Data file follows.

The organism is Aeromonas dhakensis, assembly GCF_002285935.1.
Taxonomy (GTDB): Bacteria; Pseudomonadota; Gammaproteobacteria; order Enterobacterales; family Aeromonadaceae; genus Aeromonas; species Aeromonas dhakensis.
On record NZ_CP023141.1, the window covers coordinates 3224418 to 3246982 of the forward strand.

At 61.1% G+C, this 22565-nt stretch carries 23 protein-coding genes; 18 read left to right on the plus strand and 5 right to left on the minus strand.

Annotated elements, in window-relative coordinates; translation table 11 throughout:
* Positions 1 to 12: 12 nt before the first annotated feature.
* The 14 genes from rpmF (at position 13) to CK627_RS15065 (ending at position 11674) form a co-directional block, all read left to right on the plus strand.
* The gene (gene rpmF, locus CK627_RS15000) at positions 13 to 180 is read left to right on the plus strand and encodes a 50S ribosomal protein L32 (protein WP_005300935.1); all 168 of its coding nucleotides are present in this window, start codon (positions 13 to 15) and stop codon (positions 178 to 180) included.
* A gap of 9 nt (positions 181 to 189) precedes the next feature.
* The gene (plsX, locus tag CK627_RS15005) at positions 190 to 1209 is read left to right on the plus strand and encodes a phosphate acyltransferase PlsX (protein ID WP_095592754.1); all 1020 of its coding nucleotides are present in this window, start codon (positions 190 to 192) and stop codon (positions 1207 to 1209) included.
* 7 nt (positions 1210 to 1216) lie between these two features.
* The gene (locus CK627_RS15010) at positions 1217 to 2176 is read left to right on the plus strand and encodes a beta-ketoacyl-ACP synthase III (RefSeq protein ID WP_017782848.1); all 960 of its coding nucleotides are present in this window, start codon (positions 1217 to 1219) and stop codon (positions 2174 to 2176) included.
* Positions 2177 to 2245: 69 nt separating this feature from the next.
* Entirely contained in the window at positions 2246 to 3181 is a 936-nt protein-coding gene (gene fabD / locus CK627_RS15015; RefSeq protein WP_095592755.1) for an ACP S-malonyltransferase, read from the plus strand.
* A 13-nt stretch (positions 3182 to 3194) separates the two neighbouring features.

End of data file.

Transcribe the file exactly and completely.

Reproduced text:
The organism is Aeromonas dhakensis, assembly GCF_002285935.1.
Taxonomy (GTDB): Bacteria; Pseudomonadota; Gammaproteobacteria; order Enterobacterales; family Aeromonadaceae; genus Aeromonas; species Aeromonas dhakensis.
On record NZ_CP023141.1, the window covers coordinates 3224418 to 3246982 of the forward strand.

At 61.1% G+C, this 22565-nt stretch carries 23 protein-coding genes; 18 read left to right on the plus strand and 5 right to left on the minus strand.

Annotated elements, in window-relative coordinates; translation table 11 throughout:
* Positions 1 to 12: 12 nt before the first annotated feature.
* The 14 genes from rpmF (at position 13) to CK627_RS15065 (ending at position 11674) form a co-directional block, all read left to right on the plus strand.
* The gene (gene rpmF, locus CK627_RS15000) at positions 13 to 180 is read left to right on the plus strand and encodes a 50S ribosomal protein L32 (protein WP_005300935.1); all 168 of its coding nucleotides are present in this window, start codon (positions 13 to 15) and stop codon (positions 178 to 180) included.
* A gap of 9 nt (positions 181 to 189) precedes the next feature.
* The gene (plsX, locus tag CK627_RS15005) at positions 190 to 1209 is read left to right on the plus strand and encodes a phosphate acyltransferase PlsX (protein ID WP_095592754.1); all 1020 of its coding nucleotides are present in this window, start codon (positions 190 to 192) and stop codon (positions 1207 to 1209) included.
* 7 nt (positions 1210 to 1216) lie between these two features.
* The gene (locus CK627_RS15010) at positions 1217 to 2176 is read left to right on the plus strand and encodes a beta-ketoacyl-ACP synthase III (RefSeq protein ID WP_017782848.1); all 960 of its coding nucleotides are present in this window, start codon (positions 1217 to 1219) and stop codon (positions 2174 to 2176) included.
* Positions 2177 to 2245: 69 nt separating this feature from the next.
* Entirely contained in the window at positions 2246 to 3181 is a 936-nt protein-coding gene (gene fabD / locus CK627_RS15015; RefSeq protein WP_095592755.1) for an ACP S-malonyltransferase, read from the plus strand.
* A 13-nt stretch (positions 3182 to 3194) separates the two neighbouring features.